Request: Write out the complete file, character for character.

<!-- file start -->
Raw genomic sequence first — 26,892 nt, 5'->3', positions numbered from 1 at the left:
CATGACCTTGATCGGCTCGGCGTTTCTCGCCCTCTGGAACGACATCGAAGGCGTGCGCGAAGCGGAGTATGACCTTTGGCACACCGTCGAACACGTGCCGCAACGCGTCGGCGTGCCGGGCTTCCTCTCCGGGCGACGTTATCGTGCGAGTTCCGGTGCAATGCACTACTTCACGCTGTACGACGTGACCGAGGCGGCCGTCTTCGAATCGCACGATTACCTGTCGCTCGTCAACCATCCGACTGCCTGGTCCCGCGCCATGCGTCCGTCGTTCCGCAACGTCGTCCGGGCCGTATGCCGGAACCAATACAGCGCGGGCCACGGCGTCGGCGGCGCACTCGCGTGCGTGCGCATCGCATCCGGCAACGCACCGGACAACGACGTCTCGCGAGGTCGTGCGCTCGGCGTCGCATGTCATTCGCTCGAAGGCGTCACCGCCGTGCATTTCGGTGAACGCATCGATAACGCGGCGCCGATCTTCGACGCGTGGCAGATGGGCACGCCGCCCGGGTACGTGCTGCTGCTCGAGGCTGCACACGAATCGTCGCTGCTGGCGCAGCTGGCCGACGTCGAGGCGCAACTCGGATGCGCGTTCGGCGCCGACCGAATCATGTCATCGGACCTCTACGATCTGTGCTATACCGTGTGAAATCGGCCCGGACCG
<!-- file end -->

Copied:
Raw genomic sequence first — 26,892 nt, 5'->3', positions numbered from 1 at the left:
CATGACCTTGATCGGCTCGGCGTTTCTCGCCCTCTGGAACGACATCGAAGGCGTGCGCGAAGCGGAGTATGACCTTTGGCACACCGTCGAACACGTGCCGCAACGCGTCGGCGTGCCGGGCTTCCTCTCCGGGCGACGTTATCGTGCGAGTTCCGGTGCAATGCACTACTTCACGCTGTACGACGTGACCGAGGCGGCCGTCTTCGAATCGCACGATTACCTGTCGCTCGTCAACCATCCGACTGCCTGGTCCCGCGCCATGCGTCCGTCGTTCCGCAACGTCGTCCGGGCCGTATGCCGGAACCAATACAGCGCGGGCCACGGCGTCGGCGGCGCACTCGCGTGCGTGCGCATCGCATCCGGCAACGCACCGGACAACGACGTCTCGCGAGGTCGTGCGCTCGGCGTCGCATGTCATTCGCTCGAAGGCGTCACCGCCGTGCATTTCGGTGAACGCATCGATAACGCGGCGCCGATCTTCGACGCGTGGCAGATGGGCACGCCGCCCGGGTACGTGCTGCTGCTCGAGGCTGCACACGAATCGTCGCTGCTGGCGCAGCTGGCCGACGTCGAGGCGCAACTCGGATGCGCGTTCGGCGCCGACCGAATCATGTCATCGGACCTCTACGATCTGTGCTATACCGTGTGAAATCGGCCCGGACCG